There has been a weird rise in Internet chatter lately from Spider-Man fans demanding that Sony – in addition to continuing their hugely successful films with Marvel Studios – jump back in time and commission a third Amazing Spider-Man movie starring Andrew Garfield. To an extent I understand the urge; Garfield was great in the role of Peter Parker, and the second of his two Spider-Man features ended on a wide-open note. At the same time I worry that his fans forget why there never was an Amazing Spider-Man 3 in the first place. Let’s jump back almost eight years to take a look at Garfield’s last turn as headliner.
In The Amazing Spider-Man 2 (released with the unnecessary subtitle Rise of Electro in Australia) Peter Parker continues to fight crime while vacillating over his relationship with Gwen Stacy and reuniting with his childhood friend Harry Osborn. When an industrial accident transforms the shy engineer Max Dillon into the super-powered villain Electro, Parker has to stop him before he destroys all of New York.
And so on and so forth. This is actually a difficult movie to describe in a sentence, because the majority of its 142 minutes are devoted to cross-film story arcs and subplots, without a lot of space left over from a strong narrative through-line. The film has a beginning, a middle and an end, but they’re all just a little too unfocused and flabby. The story appears to straddle across the film rather than fill it: it picks up on a string of plot threads from 2012’s The Amazing Spider-Man and finishes with a bunch of stuff left over for a sequel. In between there’s a movie that’s amiable, and often enjoyable, but far too weakly put together to fully recommend.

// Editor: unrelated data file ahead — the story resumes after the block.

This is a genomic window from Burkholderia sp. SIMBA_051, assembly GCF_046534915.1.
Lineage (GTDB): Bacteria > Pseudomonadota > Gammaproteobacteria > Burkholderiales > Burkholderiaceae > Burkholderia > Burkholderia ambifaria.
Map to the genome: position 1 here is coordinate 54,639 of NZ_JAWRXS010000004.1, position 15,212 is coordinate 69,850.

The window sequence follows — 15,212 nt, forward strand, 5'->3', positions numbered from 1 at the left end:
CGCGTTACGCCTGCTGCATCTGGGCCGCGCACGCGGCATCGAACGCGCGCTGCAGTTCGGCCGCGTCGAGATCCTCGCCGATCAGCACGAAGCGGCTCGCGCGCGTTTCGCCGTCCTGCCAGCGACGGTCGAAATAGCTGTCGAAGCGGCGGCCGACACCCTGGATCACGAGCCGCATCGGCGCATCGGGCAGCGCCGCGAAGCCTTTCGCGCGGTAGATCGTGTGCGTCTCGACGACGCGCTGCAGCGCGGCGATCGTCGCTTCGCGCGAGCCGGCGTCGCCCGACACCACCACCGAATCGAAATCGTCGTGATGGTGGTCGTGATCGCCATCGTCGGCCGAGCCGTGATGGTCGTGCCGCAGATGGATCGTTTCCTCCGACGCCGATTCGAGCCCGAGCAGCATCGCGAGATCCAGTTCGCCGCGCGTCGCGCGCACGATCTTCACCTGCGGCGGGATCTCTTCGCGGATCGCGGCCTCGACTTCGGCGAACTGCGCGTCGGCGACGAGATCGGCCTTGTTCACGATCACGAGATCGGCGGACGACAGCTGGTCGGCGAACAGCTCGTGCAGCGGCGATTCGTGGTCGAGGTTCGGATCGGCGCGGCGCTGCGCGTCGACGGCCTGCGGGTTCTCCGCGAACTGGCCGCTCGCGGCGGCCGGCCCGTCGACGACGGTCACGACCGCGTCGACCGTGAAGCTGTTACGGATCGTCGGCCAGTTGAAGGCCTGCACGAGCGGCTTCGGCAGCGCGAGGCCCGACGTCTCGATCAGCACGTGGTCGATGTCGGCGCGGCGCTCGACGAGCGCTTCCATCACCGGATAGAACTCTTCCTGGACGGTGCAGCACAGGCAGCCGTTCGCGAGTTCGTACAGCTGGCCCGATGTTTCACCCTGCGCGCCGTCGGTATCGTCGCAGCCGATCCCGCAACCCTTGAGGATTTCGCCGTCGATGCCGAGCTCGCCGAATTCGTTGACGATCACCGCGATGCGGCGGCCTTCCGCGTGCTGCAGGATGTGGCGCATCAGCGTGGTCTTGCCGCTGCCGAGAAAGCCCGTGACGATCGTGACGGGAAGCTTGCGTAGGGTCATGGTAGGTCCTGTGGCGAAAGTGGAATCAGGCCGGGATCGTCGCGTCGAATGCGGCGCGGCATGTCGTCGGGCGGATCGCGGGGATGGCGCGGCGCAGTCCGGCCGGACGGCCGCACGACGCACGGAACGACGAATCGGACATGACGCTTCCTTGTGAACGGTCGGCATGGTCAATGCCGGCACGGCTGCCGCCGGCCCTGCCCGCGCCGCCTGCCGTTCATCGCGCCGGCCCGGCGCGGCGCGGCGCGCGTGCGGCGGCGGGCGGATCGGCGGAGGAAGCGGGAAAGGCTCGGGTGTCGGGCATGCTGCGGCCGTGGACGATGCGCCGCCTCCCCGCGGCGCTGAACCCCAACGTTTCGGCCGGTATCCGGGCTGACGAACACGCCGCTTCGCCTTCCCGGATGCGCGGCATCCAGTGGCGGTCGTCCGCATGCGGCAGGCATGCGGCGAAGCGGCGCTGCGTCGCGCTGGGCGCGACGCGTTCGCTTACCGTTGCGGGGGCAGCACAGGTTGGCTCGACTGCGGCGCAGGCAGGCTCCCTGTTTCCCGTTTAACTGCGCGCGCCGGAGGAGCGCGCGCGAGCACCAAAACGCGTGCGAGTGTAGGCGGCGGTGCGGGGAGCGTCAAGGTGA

Individual elements work fine. The acting, for example, is difficult to fault. Andrew Garfield is a near-perfect Spider-Man, managing to do that ‘cheerful working class dude who can’t cut a break’ schtick in a way never quite achieved by predecessor Tobey Maguire (too bleak) or successor Tom Holland (working class woes mean nothing if your best friend is a billionaire). Emma Stone is similarly great as love interest Gwen Stacy, and the two actors share a brilliant chemistry. It has been some years since I published this review, and can only reiterate that an unrelated Garfield/Stone romantic comedy would be very welcome.
The supporting cast are similarly strong, notably Jamie Foxx, Sally Field, Colm Feore and a wonderfully creepy Dane DeHaan as Harry Osborn. Paul Giamatti is weirdly inserted into the film’s beginning and end as Alexei Sytsevich, aka the ridiculously unconvincing super-villain the Rhino, and simply feels like yet more foreshadowing for The Amazing Spider-Man 3.
Visually the film looks great, particularly the visual effects used to bring Electro to life. I’m usually not one to marvel at visual effects – they’re there to tell a story, so individual pieces of eye candy aren’t typically worth mentioning – but the work here looks genuinely impressive. The action sequences are also for the most part well shot and choreographed.